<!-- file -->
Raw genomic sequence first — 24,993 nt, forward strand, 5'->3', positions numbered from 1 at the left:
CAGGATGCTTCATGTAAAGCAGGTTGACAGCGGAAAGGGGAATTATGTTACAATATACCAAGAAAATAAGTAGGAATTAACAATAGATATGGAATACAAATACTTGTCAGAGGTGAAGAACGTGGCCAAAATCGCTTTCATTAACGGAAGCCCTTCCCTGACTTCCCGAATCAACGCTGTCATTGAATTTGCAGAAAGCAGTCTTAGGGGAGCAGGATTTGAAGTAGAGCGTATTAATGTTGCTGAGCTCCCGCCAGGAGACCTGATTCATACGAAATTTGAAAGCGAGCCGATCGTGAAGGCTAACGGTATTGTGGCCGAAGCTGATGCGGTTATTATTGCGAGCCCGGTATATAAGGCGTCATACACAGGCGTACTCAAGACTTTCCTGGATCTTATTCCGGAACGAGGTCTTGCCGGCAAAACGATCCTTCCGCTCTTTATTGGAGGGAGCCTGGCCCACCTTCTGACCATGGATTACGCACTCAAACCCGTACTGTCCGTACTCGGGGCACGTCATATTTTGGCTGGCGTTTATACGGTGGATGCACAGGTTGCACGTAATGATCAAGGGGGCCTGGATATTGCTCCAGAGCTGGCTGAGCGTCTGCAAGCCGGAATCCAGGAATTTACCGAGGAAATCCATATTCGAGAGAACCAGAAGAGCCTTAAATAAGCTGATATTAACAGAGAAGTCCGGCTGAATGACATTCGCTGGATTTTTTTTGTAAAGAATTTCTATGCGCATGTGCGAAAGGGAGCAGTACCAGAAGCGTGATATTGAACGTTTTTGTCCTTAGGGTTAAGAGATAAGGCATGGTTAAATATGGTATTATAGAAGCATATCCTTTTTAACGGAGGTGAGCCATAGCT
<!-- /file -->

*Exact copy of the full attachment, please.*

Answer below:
Raw genomic sequence first — 24,993 nt, forward strand, 5'->3', positions numbered from 1 at the left:
CAGGATGCTTCATGTAAAGCAGGTTGACAGCGGAAAGGGGAATTATGTTACAATATACCAAGAAAATAAGTAGGAATTAACAATAGATATGGAATACAAATACTTGTCAGAGGTGAAGAACGTGGCCAAAATCGCTTTCATTAACGGAAGCCCTTCCCTGACTTCCCGAATCAACGCTGTCATTGAATTTGCAGAAAGCAGTCTTAGGGGAGCAGGATTTGAAGTAGAGCGTATTAATGTTGCTGAGCTCCCGCCAGGAGACCTGATTCATACGAAATTTGAAAGCGAGCCGATCGTGAAGGCTAACGGTATTGTGGCCGAAGCTGATGCGGTTATTATTGCGAGCCCGGTATATAAGGCGTCATACACAGGCGTACTCAAGACTTTCCTGGATCTTATTCCGGAACGAGGTCTTGCCGGCAAAACGATCCTTCCGCTCTTTATTGGAGGGAGCCTGGCCCACCTTCTGACCATGGATTACGCACTCAAACCCGTACTGTCCGTACTCGGGGCACGTCATATTTTGGCTGGCGTTTATACGGTGGATGCACAGGTTGCACGTAATGATCAAGGGGGCCTGGATATTGCTCCAGAGCTGGCTGAGCGTCTGCAAGCCGGAATCCAGGAATTTACCGAGGAAATCCATATTCGAGAGAACCAGAAGAGCCTTAAATAAGCTGATATTAACAGAGAAGTCCGGCTGAATGACATTCGCTGGATTTTTTTTGTAAAGAATTTCTATGCGCATGTGCGAAAGGGAGCAGTACCAGAAGCGTGATATTGAACGTTTTTGTCCTTAGGGTTAAGAGATAAGGCATGGTTAAATATGGTATTATAGAAGCATATCCTTTTTAACGGAGGTGAGCCATAGCT